Clinical studies have shown that NR exhibited beneficial effects in protection against aging and age-related diseases. It has been shown to promote longevity as well as improve healthspan. In age-related disease, in particular obesity, diabetes, and cardiovascular diseases, NR was able to decrease weight gain, improve glucose tolerance and reduce blood pressure, arterial stiffness, non‐alcoholic fatty liver disease and improve muscle functions.

At SOLLIFE, we decided to develop a drink that promotes health and longevity. We formulated ActivSol Vigo Gold consists of essential active ingredients which help to slow down the aging process. It comprises Nicotinamide Riboside, a compound which promotes health and longevity that we all need, coupled with black cumin and grape seed extracts, inulin and rice protein. All these ingredients are a good source of protein, fibre, antioxidants and properties that slowdowns the ageing process and promotes longevity to help you stay active and young.

At SOLLIFE, we care about your health, from the cellular level. So why not add a daily supplement into your health regime, that is backed by groundbreaking research. I am hoping that this could be the ‘elixir’ that I’m looking for! Common, try it today and share with us your experience!

Benefits of Vigo Gold:

  1. Reverse signs of aging and chronic illnesses, such as diabetes, heart disease, Alzheimer’s disease and vision loss.
  2. Strong anti-oxidative properties, able to repair damaged DNA.
  3. Promote growth of new cells and skin’s elasticity, help skin from looking aged.
  4. Boost memory by protecting brain cells.
  5. Reduce stiffness of blood vessels and blood pressure.
  6. Improve muscle function, help regain physical strength.
  7. Inulin is able to promote better digestive health, relieve constipation, promote weight loss and help reduce metabolic diseases.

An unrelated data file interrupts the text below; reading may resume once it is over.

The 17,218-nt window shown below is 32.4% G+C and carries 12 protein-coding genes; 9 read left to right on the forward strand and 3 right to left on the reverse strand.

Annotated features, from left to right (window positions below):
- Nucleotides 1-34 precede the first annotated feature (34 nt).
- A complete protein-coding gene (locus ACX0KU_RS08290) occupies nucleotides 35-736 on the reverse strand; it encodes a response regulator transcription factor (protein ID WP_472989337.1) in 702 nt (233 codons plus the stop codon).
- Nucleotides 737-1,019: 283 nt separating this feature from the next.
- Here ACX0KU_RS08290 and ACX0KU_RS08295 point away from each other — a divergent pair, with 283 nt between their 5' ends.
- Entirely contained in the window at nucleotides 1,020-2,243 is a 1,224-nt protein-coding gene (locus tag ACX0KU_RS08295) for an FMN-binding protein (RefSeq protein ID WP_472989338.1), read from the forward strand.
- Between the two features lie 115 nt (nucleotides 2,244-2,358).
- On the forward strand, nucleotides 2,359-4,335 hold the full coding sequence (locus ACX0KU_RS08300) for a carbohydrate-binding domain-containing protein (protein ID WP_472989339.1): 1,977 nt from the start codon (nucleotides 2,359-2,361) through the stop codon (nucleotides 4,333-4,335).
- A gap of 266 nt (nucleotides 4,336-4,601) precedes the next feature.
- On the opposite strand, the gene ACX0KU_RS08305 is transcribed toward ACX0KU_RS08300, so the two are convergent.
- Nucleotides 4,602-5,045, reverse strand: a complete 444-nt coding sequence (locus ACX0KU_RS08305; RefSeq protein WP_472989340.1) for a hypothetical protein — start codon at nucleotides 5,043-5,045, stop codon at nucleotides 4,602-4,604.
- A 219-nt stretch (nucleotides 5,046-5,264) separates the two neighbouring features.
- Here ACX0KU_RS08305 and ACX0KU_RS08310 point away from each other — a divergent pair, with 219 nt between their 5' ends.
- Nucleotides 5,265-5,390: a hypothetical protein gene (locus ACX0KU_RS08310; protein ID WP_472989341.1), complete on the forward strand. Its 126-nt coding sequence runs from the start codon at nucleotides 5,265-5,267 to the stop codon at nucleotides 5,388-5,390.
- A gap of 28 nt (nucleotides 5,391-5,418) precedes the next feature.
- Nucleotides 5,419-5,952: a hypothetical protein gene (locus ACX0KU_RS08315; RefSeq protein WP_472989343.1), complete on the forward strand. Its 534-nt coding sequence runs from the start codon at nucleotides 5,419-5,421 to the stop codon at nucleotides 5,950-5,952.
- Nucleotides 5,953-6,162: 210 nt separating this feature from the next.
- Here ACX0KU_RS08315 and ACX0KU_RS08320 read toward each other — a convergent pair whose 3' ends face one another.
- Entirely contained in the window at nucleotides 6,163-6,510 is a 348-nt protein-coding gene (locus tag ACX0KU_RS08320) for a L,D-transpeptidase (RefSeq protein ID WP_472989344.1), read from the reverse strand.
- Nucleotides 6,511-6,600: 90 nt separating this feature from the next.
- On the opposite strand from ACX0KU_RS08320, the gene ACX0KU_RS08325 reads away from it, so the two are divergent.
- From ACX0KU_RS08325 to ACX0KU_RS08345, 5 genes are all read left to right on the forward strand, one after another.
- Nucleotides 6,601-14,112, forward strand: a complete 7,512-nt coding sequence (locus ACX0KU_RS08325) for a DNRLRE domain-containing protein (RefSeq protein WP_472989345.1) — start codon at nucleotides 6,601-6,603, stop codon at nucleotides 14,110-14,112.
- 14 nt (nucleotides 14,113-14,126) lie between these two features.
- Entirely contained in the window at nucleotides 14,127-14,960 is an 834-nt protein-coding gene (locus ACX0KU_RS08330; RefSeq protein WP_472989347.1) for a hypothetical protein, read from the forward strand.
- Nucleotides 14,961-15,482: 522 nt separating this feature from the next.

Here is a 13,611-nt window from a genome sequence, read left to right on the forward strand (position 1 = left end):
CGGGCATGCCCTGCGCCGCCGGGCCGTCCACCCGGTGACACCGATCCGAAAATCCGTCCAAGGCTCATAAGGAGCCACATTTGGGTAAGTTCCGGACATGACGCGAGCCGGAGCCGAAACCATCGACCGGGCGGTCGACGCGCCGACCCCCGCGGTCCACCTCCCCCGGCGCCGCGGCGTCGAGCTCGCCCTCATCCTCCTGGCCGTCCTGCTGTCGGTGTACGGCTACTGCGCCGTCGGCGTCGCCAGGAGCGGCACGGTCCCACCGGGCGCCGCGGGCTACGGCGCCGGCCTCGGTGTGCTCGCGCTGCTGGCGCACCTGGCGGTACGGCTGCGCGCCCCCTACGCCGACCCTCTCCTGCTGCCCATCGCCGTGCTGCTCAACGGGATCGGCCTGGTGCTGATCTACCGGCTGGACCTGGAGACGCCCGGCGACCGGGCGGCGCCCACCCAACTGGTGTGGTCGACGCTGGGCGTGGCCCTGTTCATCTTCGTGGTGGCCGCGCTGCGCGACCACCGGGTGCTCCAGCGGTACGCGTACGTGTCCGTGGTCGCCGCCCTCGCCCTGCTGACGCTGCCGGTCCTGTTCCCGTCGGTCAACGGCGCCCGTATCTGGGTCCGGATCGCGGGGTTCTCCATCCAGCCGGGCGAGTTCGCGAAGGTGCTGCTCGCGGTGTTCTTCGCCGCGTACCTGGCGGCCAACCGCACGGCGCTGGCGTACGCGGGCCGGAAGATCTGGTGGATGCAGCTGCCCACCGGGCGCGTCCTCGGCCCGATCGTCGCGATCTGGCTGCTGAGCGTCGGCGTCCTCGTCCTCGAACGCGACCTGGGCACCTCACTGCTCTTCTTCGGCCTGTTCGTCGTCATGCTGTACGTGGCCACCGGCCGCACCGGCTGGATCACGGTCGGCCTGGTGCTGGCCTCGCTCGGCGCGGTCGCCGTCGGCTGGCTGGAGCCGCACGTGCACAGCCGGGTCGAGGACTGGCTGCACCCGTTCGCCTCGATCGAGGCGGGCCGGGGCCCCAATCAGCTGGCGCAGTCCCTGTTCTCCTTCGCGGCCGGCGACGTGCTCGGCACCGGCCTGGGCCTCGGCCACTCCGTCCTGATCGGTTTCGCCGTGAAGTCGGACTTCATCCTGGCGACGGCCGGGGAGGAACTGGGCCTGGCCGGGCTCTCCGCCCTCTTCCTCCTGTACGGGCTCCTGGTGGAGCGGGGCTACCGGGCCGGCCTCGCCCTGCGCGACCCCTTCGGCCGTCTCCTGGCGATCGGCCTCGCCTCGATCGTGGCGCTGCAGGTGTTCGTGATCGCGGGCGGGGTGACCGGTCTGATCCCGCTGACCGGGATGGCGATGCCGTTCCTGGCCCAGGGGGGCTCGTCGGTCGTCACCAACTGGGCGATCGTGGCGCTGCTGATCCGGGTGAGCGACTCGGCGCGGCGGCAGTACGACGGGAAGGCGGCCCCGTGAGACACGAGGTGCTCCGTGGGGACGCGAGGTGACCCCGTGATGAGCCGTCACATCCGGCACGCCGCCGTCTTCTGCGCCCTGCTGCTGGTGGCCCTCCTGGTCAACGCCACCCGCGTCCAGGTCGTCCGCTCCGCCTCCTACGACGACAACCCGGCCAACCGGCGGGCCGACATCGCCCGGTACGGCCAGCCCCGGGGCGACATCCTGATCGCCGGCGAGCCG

References:

  1. Yaku, K., Okabe, K. and Nakagawa, T., 2018. NAD metabolism: Implications in aging and longevity. Ageing research reviews, 47, pp.1-17.
  2. Guan, Y., Wang, S.R., Huang, X.Z., Xie, Q.H., Xu, Y.Y., Shang, D. and Hao, C.M., 2017. Nicotinamide Mononucleotide, an NAD+ Precursor, Rescues Age-Associated Susceptibility to AKI in a Sirtuin 1–Dependent Manner. Journal of the American Society of Nephrology, 28(8), pp.2337-2352.
  3. Verdin, E., 2015. NAD+ in aging, metabolism, and neurodegeneration. Science, 350(6265), pp.1208-1213.
  4. Yoshino, J., Mills, K.F., Yoon, M.J. and Imai, S.I., 2011. Nicotinamide mononucleotide, a key NAD+ intermediate, treats the pathophysiology of diet-and age-induced diabetes in mice. Cell metabolism, 14(4), pp.528-536.
  5. Z. Yao, W. Yang, Z. Gao, P. Jia. Nicotinamide mononucleotide inhibits JNK activation to reverse Alzheimer disease. Neurosci. Lett., 647 (2017), pp. 133-140
  6. Poljsak, B. and Milisav, I., 2016. NAD+ as the link between oxidative stress, inflammation, caloric restriction, exercise, DNA repair, longevity, and health span. Rejuvenation research, 19(5), pp.406-413.
  7. Zhou, C.C., Yang, X., Hua, X., Liu, J., Fan, M.B., Li, G.Q., Song, J., Xu, T.Y., Li, Z.Y., Guan, Y.F. and Wang, P., 2016. Hepatic NAD+ deficiency as a therapeutic target for non‐alcoholic fatty liver disease in ageing. British journal of pharmacology, 173(15), pp.2352-2368.
  8. Ryu, D., Zhang, H., Ropelle, E.R., Sorrentino, V., Mázala, D.A., Mouchiroud, L., Marshall, P.L., Campbell, M.D., Ali, A.S., Knowels, G.M. and Bellemin, S., 2016. NAD+ repletion improves muscle function in muscular dystrophy and counters global PARylation. Science translational medicine, 8(361), pp.361ra139-361ra139.
  9. Aman, Y., Qiu, Y., Tao, J. and Fang, E.F., 2018. Therapeutic potential of boosting NAD+ in aging and age-related diseases. Translational Medicine of Aging, 2, pp.30-37.
  10. Martens, C.R., Denman, B.A., Mazzo, M.R., Armstrong, M.L., Reisdorph, N., McQueen, M.B., Chonchol, M. and Seals, D.R., 2018. Chronic nicotinamide riboside supplementation is well-tolerated and elevates NAD+ in healthy middle-aged and older adults. Nature communications, 9(1), pp.1-11.

Authors:

Brenda Yeong Huai En
BSc (Hons) Nutrition
Product Development Specialist
One Green Solution Sdn Bhd
Dato Nazlee Mohd Kamal, PhD.
Managing Director
One Green Solution Sdn Bhd